The Age of Innocence
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Dutiful Newland Archer, an eligible young man from New York high society, is about to announce his engagement to May Welland, a suitable match from a good family, when May’s cousin, the beautiful and exotic Countess Ellen Olenska, is introduced into their circle. The Countess brings with her an aura of European sophistication and a hint of perceived scandal, having left her husband and claimed her independence. Her worldliness, disregard for society’s rules, and air of unapproachability attract the sensitive Newland, despite his enthusiasm about a marriage to May and the societal advantages it would bring. Almost against their will, Newland and Ellen develop a passionate bond, and a classic love triangle takes shape as the three young people find themselves drawn into a poignant and bitter conflict between love and duty. Written in 1920, Edith Wharton’s Pulitzer Prize-winning novel about a time and place long gone by—1870s New York City—beautifully captures the complexities of passion, independence, and fulfillment, and how painfully hard it can be for individuals to truly see one another and their place in the world.
For more than seventy years, Penguin has been the leading publisher of classic literature in the English-speaking world. With more than 1,700 titles, Penguin Classics represents a global bookshelf of the best works throughout history and across genres and disciplines. Readers trust the series to provide authoritative texts enhanced by introductions and notes by distinguished scholars and contemporary authors, as well as up-to-date translations by award-winning translators.
Praise For The Age of Innocence…
—Elif Batuman, author of The Idiot, from the foreword
“Will writers ever recover that peculiar blend of security and alertness which characterizes Mrs. Wharton and her tradition?”
—E. M. Forster
Penguin Classics, 9780140189704, 368pp.
Publication Date: March 1, 1996
About the Author
Elif Batuman is the author of The Idiot, a finalist for the 2018 Pulitzer Prize in fiction, and The Possessed: Adventures with Russian Books and the People Who Read Them, a finalist for a National Book Critics Circle Award in criticism. She has been a staff writer at the New Yorker since 2010.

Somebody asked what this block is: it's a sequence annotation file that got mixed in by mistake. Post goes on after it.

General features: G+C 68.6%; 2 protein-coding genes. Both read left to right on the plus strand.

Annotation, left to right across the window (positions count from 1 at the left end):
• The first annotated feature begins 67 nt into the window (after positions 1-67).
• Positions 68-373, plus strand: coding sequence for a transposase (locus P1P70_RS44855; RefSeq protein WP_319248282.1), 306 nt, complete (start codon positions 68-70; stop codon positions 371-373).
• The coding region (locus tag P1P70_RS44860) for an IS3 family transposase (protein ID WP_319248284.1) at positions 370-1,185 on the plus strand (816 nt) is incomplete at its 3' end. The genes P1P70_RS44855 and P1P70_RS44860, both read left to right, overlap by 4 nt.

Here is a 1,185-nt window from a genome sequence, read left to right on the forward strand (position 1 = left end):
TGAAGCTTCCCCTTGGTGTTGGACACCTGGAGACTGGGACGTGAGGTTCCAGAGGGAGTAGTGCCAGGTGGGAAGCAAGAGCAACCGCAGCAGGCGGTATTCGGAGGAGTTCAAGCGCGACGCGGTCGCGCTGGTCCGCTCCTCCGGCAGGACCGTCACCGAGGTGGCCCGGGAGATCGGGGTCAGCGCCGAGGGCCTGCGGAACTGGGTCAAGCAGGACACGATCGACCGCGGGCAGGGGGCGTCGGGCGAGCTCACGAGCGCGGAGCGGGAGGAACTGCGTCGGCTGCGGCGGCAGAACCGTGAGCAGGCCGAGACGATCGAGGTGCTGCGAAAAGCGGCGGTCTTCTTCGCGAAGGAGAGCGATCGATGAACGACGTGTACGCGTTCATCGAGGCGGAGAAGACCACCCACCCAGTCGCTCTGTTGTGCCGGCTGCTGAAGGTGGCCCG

Sarah Blackwood is an associate professor of English at Pace University. Her criticism has appeared in the New Yorker, the New Republic, the Los Angeles Review of Books, and elsewhere.
Conversation Starters from ReadingGroupChoices.com
Why does Archer neglect to tell Countess Olenska of his engagement to May Welland, despite the fact that May has instructed him to do so?
Why does Archer suddenly realize that marriage is “not the safe anchorage he had been taught to think, but a voyage on uncharted seas”? (p. 35)
Why does Archer feel “oppressed” when contemplating the “factitious purity” of his betrothed? (p. 37)
Why is Countess Olenska a threat to the social order that claims Archer as one of its kind?
Why is the neighborhood where Countess Olenska resides a “queer quarter for such a beauty to settle in”? (p. 99)
To what is Archer referring when he thinks about his peers that “over many of them the green mould of the perfunctory was already perceptibly spreading”? (p. 103)
What does Archer mean when he thinks that “it was wonderful that…such depths of feeling could coexist with such absence of imagination”? (p. 154)
How does Archer feel about May’s talent with her bow and arrow? Why does he so often feel “cheated…into momentary well-being”? (p. 173)
When Archer, at the request of Mrs. Mingott, follows the path to the shore to fetch Countess Olenska, why does he say to himself, “If she doesn’t turn before that sail crosses the Lime Rock light I’ll go back”? (p. 177)
What kind of “code” exists between Archer and May? How does it work? What is its origin? (p. 219)
Why does May decide to host the farewell dinner for the Countess Olenska? Why does Archer think of the dinner guests as “a band of dumb conspirators”? (p. 276)
Why does Archer walk away from a potential reunion with Countess Olenska?